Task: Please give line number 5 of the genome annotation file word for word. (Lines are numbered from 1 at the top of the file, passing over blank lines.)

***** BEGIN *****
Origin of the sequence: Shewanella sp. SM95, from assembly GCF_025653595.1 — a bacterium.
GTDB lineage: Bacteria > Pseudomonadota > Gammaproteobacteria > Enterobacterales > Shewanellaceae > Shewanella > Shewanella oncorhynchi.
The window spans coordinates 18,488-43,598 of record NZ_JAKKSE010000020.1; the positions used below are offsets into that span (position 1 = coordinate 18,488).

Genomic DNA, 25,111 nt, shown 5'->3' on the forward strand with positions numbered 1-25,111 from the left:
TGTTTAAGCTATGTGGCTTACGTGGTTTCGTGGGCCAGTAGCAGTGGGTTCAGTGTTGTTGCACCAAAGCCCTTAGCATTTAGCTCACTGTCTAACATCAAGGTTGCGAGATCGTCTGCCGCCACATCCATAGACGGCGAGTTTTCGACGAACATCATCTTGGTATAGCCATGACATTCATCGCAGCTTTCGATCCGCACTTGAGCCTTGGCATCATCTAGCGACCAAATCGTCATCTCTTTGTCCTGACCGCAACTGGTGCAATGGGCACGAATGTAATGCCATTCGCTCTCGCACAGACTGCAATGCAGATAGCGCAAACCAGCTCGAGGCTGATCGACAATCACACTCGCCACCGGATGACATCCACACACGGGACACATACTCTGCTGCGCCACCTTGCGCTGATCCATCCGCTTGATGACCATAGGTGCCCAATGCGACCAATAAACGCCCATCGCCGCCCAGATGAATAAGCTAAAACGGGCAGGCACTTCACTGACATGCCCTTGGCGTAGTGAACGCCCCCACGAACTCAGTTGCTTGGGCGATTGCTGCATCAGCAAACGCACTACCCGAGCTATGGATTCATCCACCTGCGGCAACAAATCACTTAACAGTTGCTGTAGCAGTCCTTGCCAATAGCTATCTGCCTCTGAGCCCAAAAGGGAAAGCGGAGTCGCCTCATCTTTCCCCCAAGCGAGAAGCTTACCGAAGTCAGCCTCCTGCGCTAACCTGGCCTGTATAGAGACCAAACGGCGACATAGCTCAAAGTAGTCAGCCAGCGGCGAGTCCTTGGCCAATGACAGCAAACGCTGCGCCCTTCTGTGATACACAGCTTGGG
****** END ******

TGTTTAAGCTATGTGGCTTACGTGGTTTCGTGGGCCAGTAGCAGTGGGTTCAGTGTTGTTGCACCAAAGCCCTTAGCATTTAGCTCACTGTCTAACATCAAGGTTGCGAGATCGTCTGCCGCCACATCCATAGACGGCGAGTTTTCGACGAACATCATCTTGGTATAGCCATGACATTCATCGCAGCTTTCGATCCGCACTTGAGCCTTGGCATCATCTAGCGACCAAATCGTCATCTCTTTGTCCTGACCGCAACTGGTGCAATGGGCACGAATGTAATGCCATTCGCTCTCGCACAGACTGCAATGCAGATAGCGCAAACCAGCTCGAGGCTGATCGACAATCACACTCGCCACCGGATGACATCCACACACGGGACACATACTCTGCTGCGCCACCTTGCGCTGATCCATCCGCTTGATGACCATAGGTGCCCAATGCGACCAATAAACGCCCATCGCCGCCCAGATGAATAAGCTAAAACGGGCAGGCACTTCACTGACATGCCCTTGGCGTAGTGAACGCCCCCACGAACTCAGTTGCTTGGGCGATTGCTGCATCAGCAAACGCACTACCCGAGCTATGGATTCATCCACCTGCGGCAACAAATCACTTAACAGTTGCTGTAGCAGTCCTTGCCAATAGCTATCTGCCTCTGAGCCCAAAAGGGAAAGCGGAGTCGCCTCATCTTTCCCCCAAGCGAGAAGCTTACCGAAGTCAGCCTCCTGCGCTAACCTGGCCTGTATAGAGACCAAACGGCGACATAGCTCAAAGTAGTCAGCCAGCGGCGAGTCCTTGGCCAATGACAGCAAACGCTGCGCCCTTCTGTGATACACAGCTTGGG